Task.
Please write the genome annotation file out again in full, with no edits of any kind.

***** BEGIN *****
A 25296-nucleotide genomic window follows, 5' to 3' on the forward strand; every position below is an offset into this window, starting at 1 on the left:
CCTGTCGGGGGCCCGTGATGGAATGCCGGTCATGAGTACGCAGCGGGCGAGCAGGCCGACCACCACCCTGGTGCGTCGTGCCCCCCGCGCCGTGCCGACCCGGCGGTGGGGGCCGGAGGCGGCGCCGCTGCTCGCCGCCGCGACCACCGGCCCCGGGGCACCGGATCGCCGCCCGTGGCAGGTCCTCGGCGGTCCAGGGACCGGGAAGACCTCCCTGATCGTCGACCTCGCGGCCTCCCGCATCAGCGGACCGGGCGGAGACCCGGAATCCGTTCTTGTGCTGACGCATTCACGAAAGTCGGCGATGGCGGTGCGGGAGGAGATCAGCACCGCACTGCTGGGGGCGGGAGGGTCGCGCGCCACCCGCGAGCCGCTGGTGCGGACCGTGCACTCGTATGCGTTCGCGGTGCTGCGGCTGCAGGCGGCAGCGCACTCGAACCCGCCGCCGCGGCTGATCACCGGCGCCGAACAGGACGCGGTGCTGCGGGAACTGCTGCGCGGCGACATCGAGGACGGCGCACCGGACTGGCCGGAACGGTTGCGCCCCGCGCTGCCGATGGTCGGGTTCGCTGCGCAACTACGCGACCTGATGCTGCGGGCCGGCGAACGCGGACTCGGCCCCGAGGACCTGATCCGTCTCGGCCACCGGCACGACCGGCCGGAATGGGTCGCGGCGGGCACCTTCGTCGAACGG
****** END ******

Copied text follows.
A 25296-nucleotide genomic window follows, 5' to 3' on the forward strand; every position below is an offset into this window, starting at 1 on the left:
CCTGTCGGGGGCCCGTGATGGAATGCCGGTCATGAGTACGCAGCGGGCGAGCAGGCCGACCACCACCCTGGTGCGTCGTGCCCCCCGCGCCGTGCCGACCCGGCGGTGGGGGCCGGAGGCGGCGCCGCTGCTCGCCGCCGCGACCACCGGCCCCGGGGCACCGGATCGCCGCCCGTGGCAGGTCCTCGGCGGTCCAGGGACCGGGAAGACCTCCCTGATCGTCGACCTCGCGGCCTCCCGCATCAGCGGACCGGGCGGAGACCCGGAATCCGTTCTTGTGCTGACGCATTCACGAAAGTCGGCGATGGCGGTGCGGGAGGAGATCAGCACCGCACTGCTGGGGGCGGGAGGGTCGCGCGCCACCCGCGAGCCGCTGGTGCGGACCGTGCACTCGTATGCGTTCGCGGTGCTGCGGCTGCAGGCGGCAGCGCACTCGAACCCGCCGCCGCGGCTGATCACCGGCGCCGAACAGGACGCGGTGCTGCGGGAACTGCTGCGCGGCGACATCGAGGACGGCGCACCGGACTGGCCGGAACGGTTGCGCCCCGCGCTGCCGATGGTCGGGTTCGCTGCGCAACTACGCGACCTGATGCTGCGGGCCGGCGAACGCGGACTCGGCCCCGAGGACCTGATCCGTCTCGGCCACCGGCACGACCGGCCGGAATGGGTCGCGGCGGGCACCTTCGTCGAACGG